•Are racial borderlines sites of syncretism or of conflict?

•How permeable are these borders, both in terms of social acceptance of their transgression and in constructing and imagining the self?

•Mixed race identities and literature

•Afro-Latino identities and literature

•Race and immigration

•Code-switching, language and the performance of identity

•Passing narratives


•The New Black Aesthetic and “cultural mulattism”

•The figure of the tragic mulatto

•Strategic identity “border-crossing” in literature

•Racial identity borderlines as sites of social transgression

•Gender and/or sexuality and race

Cameron Leader-Picone received his Ph.D. in African and African American Studies from Harvard University in 2009. He has taught in the Harvard Writing Program and at Ithaca College. He is currently working on a book on contemporary African American Literature and the representation of racial identity. The book examines the meaning of African American literature in the context of public discourses on post-racialism, colorblindness, and multiculturalism.

Transatlantic Authorship, Readership, and Publishing in the Nineteenth Century
Dr Jennifer Phegley, University of Missouri, Kansas City

In the past decade, scholars have begun to revise their understanding of the relationship between English and American literary culture in the nineteenth century. Instead of characterizing English literature as dominant and American literature as subservient, scholars like Amanda Claybaugh, Paul Giles, and Meredith McGill have begun to see literature in English as one common culture linked by an interrelated publishing system dominated by periodicals. For example, in his book Transatlantic Insurrections, Giles claims that “British-American culture” is marked less by patterns of dominance and resistance than by “the more discomfiting figures of mirroring and twinning.” In this seminar, we will explore the interdependence of the two national literary cultures, how English and American authors and publishers collaborated and competed, and the impact the transatlantic reading public had on literary production and the development of generic forms such as Sensationalism, Sentimentality, and Realism. Papers may focus on topics such as the publication and critical reception of English writers in the United States and American writers in England; the transatlantic culture of literary “piracy” and “reprinting” in the absence of an international copyright law; novel serialization and reader responses on both sides of the Atlantic; and relationships among English and American writers, publishers, periodical editors, and audiences. You do not need to have experience with Transatlantic Studies, but should have an interest in developing your knowledge of the field and in examining nineteenth-century literary movements, writers, and print culture.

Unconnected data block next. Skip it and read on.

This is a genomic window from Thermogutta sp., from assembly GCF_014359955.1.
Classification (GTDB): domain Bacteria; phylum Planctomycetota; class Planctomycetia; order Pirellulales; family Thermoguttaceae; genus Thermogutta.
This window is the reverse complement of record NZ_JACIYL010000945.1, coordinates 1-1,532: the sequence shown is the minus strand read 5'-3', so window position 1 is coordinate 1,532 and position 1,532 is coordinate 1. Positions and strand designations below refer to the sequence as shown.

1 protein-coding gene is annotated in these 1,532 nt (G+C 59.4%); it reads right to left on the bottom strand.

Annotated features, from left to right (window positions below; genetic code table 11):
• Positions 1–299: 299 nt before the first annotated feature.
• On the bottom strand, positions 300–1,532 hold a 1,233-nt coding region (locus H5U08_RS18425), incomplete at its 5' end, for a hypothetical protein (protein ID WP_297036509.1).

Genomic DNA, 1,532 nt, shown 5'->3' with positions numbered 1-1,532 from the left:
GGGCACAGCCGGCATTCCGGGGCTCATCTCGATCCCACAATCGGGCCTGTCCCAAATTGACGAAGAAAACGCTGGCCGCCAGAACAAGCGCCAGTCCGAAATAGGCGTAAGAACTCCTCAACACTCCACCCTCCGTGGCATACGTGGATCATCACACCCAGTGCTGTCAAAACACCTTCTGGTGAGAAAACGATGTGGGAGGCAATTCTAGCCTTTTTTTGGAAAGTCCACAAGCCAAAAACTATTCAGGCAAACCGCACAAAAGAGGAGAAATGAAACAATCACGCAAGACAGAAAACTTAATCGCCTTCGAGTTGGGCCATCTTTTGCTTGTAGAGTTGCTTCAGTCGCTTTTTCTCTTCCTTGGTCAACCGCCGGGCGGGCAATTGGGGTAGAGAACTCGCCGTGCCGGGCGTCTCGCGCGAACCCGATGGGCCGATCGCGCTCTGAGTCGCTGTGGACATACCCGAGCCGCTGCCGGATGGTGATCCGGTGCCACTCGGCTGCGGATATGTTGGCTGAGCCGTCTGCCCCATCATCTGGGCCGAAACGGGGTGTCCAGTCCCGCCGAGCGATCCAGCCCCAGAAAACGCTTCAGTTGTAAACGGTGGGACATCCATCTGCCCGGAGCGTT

Jennifer Phegley is Professor of English at the University of Missouri-Kansas City, where she teaches nineteenth-century literature. She has written numerous books and articles including Educating the Proper Woman Reader: Victorian Family Literary Magazines and the Cultural Health of the Nation (2004) and Courtship and Marriage in Victorian England (2011). She is also co-editor of Reading Women: Literary Figures and Cultural Icons From the Victorian Age to the Present (2005), Teaching Nineteenth-Century Fiction (2010), and Transatlantic Sensations (2011).

Gender, Sexuality, and Nation in American Indian Literatures
Dr. Lisa Tatonetti, Kansas State University

This seminar examines the entwined threads of gender, sexuality, and nationhood in Indigenous literatures. Many conversations in the field of American Indian literary criticism center contemporary Indigenous nationalisms and Indigenous sovereignty. This seminar will consider nationalism and sovereignty through the lens of gender and sexuality. The history of settler colonialism in the U.S. is, after all, intimately tied to the imposition of a heteropatriarchal norm through which settler subjects attempted to elide Indigenous forms of gender, sexuality, and kinship vis-à-vis physical and ideological attacks on alternately gendered peoples, anti-polygamy laws, government boarding schools, and sterilization programs, to name just a few examples. The canon of American Indian literatures speaks directly to these overlapping histories. In this seminar, we will analyze the imbricated nature of nation, gender, and sexuality in Native texts. Papers are welcome to address a wide array of topics including the texts and/or contexts tied to Indigenous nationalism, cosmopolitanism, Indigenous feminisms, Native masculinities, and/or the rise of Queer Native literatures and lenses.

Lisa Tatonetti is an associate professor of English and American Ethnic Studies at Kansas State University where she studies, teaches, and publishes on American Indian literatures with a focus in Two-Spirit studies. She is co-editor of Sovereign Erotics: A Collection of Two-Spirit Literature (U Arizona P, 2011) with Qwo-Li Driskill, Daniel Heath Justice, and Deborah Miranda and is currently completing a book project entitled Queering American Indian Literature: The Rise of Contemporary Two-Spirit Texts and Criticism.

Students wishing to enroll in a seminar should submit a 250-300-word statement of interest.

EXTENDED DEADLINE to request seminar enrollment: February 14, 2013.

Please direct all correspondence to

Dr. Christina Hauck, Director of British and American Literature: gs_litcon@ksu.edu.


Return to call for papers: www.k-state.edu/english/gslitcon.